On 1 July 2018, all statutory valuation functions were centralised under Valuer-General Victoria. As a result, Council is no longer responsible for valuing properties for rating and taxation purposes.
Each property has three different valuations:
- The Capital Improved Value (CIV) is a combination of the land value as well as the buildings and other improvements such as fencing, sheds, pools etc.
- The Site Value (SV) is the unimproved value of the property, i.e. land only. This is used by the State Revenue Office to assess any land tax under the Land Tax Act 2005. For more information regarding land tax please visit State Revenue Office Victoria.
- The Net Annual Value (NAV) for all residential properties is equal to 5% of the Capital Improved Value. For commercial properties, it is either an indication of a property's net annual rent, or 5% of the Capital Improved Value, whichever the greater.
How often are properties valued?
The Valuation of Land Act 1960 requires all properties within Victoria to be revalued on an annual basis. The current Level of Value date for the 2020/21 Rates and Valuation Notices are based on 1 January 2020 levels of value. This is to ensure consistency across the municipality.
Has COVID-19 affected my 2020/21 valuations?
The valuations listed on the 2020/21 rates notice has a relevant date of 1 January 2020. As a result, the valuations and sales utilised in the lead up to the relevant valuation date were not impacted by the current COVID-19 global pandemic. Any impact that COVID-19 may have on the current property market will be reflected in the 2021-22 valuations. You can find more information about this on the Victorian State Government website.
Why properties are valued?
Council uses the valuation of your property to fairly determine your rates and charges.
Redevelopment, subdivisions and new homes and buildings increase the number of rateable properties in the municipality. With more rateable properties the costs of services are shared by more properties paying rates, however, in a growing municipality more services are also required.
How are properties valued?
Qualified property valuers analyse all sales that occur between revaluations with sales closest to the relevant date being used to determine the new valuations. These are then applied to each individual property in Stonnington.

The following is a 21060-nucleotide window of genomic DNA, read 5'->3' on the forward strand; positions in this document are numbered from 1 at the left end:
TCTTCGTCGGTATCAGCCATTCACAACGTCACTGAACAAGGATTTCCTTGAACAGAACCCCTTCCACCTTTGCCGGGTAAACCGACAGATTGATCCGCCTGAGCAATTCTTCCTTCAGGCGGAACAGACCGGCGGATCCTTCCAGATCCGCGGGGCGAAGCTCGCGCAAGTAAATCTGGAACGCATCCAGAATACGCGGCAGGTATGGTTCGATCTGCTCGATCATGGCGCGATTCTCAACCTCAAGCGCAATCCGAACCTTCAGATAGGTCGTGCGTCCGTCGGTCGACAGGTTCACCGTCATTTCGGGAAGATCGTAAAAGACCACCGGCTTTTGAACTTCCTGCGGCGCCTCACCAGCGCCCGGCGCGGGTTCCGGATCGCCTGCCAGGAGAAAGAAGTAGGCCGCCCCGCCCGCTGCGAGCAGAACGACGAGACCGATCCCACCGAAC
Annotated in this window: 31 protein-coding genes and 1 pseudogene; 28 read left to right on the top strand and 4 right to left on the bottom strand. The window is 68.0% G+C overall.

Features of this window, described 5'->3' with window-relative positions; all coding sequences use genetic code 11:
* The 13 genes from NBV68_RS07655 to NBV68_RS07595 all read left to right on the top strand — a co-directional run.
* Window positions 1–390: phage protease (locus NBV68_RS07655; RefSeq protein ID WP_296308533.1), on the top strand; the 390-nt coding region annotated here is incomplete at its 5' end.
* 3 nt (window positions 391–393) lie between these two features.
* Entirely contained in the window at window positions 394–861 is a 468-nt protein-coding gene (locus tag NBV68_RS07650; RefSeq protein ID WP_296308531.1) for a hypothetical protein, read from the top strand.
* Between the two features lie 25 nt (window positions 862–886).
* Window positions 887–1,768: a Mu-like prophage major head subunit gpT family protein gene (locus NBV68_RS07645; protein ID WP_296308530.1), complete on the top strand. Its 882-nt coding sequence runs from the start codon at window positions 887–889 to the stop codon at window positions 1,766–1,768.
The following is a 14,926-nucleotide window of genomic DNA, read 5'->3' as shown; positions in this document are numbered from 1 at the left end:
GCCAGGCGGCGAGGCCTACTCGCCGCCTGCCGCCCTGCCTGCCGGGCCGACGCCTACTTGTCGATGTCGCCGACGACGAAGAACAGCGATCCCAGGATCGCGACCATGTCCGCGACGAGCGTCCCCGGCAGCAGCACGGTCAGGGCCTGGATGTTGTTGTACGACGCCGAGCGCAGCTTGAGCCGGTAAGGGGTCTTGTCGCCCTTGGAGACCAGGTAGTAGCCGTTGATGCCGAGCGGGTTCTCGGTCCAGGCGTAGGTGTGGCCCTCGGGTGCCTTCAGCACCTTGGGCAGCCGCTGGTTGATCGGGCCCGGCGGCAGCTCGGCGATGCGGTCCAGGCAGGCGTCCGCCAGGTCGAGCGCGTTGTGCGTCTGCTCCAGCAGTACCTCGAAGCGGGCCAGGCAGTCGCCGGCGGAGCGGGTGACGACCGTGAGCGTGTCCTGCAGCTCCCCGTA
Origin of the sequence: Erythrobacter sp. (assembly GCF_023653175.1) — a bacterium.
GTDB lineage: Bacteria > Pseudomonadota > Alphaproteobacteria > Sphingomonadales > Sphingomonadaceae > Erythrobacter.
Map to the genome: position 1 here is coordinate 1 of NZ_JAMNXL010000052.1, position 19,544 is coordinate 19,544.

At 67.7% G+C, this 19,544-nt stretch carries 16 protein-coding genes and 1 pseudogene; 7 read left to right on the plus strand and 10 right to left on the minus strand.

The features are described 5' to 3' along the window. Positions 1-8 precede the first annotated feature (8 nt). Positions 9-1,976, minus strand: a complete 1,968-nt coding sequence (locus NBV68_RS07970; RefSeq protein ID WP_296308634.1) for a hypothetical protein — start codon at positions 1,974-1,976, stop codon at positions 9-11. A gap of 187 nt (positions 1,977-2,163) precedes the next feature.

The valuation of a property is based on:
- its location
- site details, such as land classification, zoning and land area
- site influences, such as the shape of the site, topography, nearby uses, encumbrances, easements and multiple street frontages
- the building, its size, age, condition and style and construction type
- the highest and best use of the site.
How do property valuations affect my rates?
Revaluations do not affect the amount of overall rate income collected by the municipality, rather, they redistribute the amounts paid between each property on the proportion of that individual property’s value compared to the collective value of all properties in the municipality.
What is a Supplementary Valuation?
In certain circumstances, supplementary property valuations must be undertaken between general valuations.
Examples of when supplementary valuations are undertaken are when properties are:
- physically changed, for example, when buildings are altered, erected or demolished
- portions are sold off.
If a supplementary valuation is carried out on your property and the property value changes, you will be issued a supplementary valuation notice which will detail the amended rates and valuations.
The date of valuation on a supplementary notice is the same as that for the rating year (1 January of the relevant year). However, the actual rates charges will be pro-rata from the date of notice on the supplementary valuation notice.
Please email any Supplementary Valuation enquiries to firstname.lastname@example.org.
You can object to the valuation of a property within 2 months of the date of issue on your rates and valuation notice (or supplementary rates notice). This is outlined in the Valuation of Land Act 1960.
When you object, the property valuation is reviewed and a decision made by Valuer-General Victoria appointed Valuers.
Lodging an objection or appeal against a valuation assessment does not prevent rates from being paid. Any instalment that falls due must still be paid by the due date.
How do I lodge an objection?
Please download and complete the objection form:
Send to Council via email to email@example.com or by post to:
City of Stonnington
PO Box 58
Malvern VIC 3144
When will I receive a notice of decision?
Once Council receives your objection form, an acknowledgment letter will be issued. A valuer will be in contact within 6 weeks from the date contained within the acknowledgment letter to discuss your valuation objection. Under the Valuation of Land Act 1960, the Valuer General’s contract valuers will provide you with a reasonable opportunity to discuss the objection and provide a notice of decision within 4 months.
What if I am not satisfied with the formal response?
If a ratepayer is not satisfied with the decision of the Valuer or the VGV, they can appeal to the Victorian Civil and Administrative Tribunal (VCAT) for review.
If my valuation is adjusted, will a new annual rate notice be issued?
Yes. Once a ratepayer receives confirmation from Valuer-General Victoria confirming any recommended valuation adjustments submitted by the contract Valuer, a new notice will be issued within 3 months.
Land Tax Objection
Should you receive a Land Tax assessment notice from the State Revenue Office (SRO) and wish to object to the Site Value (SV) please contact SRO directly on 13 21 61 or visit the State Revenue Office website to lodge an online Land Valuation Objection. You have 2 months from the issue date on your SRO notice to object to your Site Value.